Monday, June 27, 2011

Abuelito Frias

As you can see, I'm in a bit of a blogging mood today. Actually, not so much blogging, but more of journaling. I keep thinking, what would I want my kids to know about me, their family history, and their childhood if I wasn't around to tell them? The other day, I heard an interview with a woman who was dying. When asked what her biggest fear was of dying, she said it was that she may be forgotten. When I heard that, I realized that was also my biggest fear of dying.

Yesterday marked the 15 year anniversary of when my Chilean grandfather passed away. I thought back on the day when I was 14 years old when I returned from a camping trip to hear that my abuelito, who had come to visit from Chile, had passed away while I was gone. It was my first real experience with death and I was devastated.

He had come to the U.S. with my abuelita that summer while we were on home leave, in hopes of improving his quickly deteriorating health.

A few years earlier, my dad accepted a post in Chile, were my mother is from, and it was during those 4 years that my relationship with my grandparents blossomed. I loved his quick, sarcastic, and witty humor and I loved her matronly affection and spell-binding stories of her youth.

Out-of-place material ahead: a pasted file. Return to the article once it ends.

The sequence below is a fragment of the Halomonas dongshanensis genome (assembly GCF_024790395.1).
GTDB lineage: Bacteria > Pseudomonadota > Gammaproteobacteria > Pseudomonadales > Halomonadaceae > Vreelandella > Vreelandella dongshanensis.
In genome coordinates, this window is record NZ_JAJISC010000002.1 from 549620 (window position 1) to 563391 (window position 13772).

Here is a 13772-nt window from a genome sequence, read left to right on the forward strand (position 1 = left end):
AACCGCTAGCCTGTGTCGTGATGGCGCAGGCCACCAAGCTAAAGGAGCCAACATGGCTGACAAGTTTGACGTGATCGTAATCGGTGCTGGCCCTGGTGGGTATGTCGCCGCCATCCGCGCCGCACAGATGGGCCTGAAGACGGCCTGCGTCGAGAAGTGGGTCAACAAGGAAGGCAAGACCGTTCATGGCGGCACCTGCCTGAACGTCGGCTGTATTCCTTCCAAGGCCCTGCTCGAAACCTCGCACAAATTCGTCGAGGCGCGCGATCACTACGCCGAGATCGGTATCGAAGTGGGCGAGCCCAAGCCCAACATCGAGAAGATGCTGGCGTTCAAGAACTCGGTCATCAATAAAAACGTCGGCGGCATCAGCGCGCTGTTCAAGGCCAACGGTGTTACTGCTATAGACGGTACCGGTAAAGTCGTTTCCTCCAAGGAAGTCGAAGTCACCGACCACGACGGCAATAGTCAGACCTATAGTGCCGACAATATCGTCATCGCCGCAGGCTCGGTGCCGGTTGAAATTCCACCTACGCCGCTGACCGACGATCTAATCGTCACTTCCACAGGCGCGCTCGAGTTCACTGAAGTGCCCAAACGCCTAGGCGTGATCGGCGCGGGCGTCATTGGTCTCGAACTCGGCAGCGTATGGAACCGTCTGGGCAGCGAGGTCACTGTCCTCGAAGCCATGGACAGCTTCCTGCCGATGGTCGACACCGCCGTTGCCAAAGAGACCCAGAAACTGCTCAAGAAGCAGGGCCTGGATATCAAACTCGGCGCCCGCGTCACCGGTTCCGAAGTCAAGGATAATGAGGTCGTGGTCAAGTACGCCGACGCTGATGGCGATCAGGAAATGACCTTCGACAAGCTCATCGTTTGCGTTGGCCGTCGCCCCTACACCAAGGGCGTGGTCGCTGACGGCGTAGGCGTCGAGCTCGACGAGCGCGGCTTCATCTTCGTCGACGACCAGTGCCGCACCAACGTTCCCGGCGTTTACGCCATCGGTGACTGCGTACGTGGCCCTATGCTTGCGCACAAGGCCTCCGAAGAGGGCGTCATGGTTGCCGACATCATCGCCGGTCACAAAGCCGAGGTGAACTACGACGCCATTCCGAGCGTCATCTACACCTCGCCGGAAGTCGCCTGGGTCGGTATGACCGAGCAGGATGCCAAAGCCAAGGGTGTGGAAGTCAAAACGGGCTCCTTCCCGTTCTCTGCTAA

As I got older, I learned more of my grandpa's childhood and remarkable upbringing. My heart broke for the young Luis Frias who as a child endured abuse, neglect, and resulting health problems from that abuse. I felt a sense of pride at how he obtained his education from a well-known and influential doctor and then worked as a nurse practitioner at the jail in Los Andes where he met my grandmother who also worked there as a nurses assistant. I learned many of the lessons he taught my mother and felt a swelling sense of gratitude for the man who in his older years adopted a young boy who became my uncle.

His legacy left a large part of my heart in that small town in Chile. Although memory has a way of blurring and becoming more vague with the passing years, my grandpa has not been forgotten.

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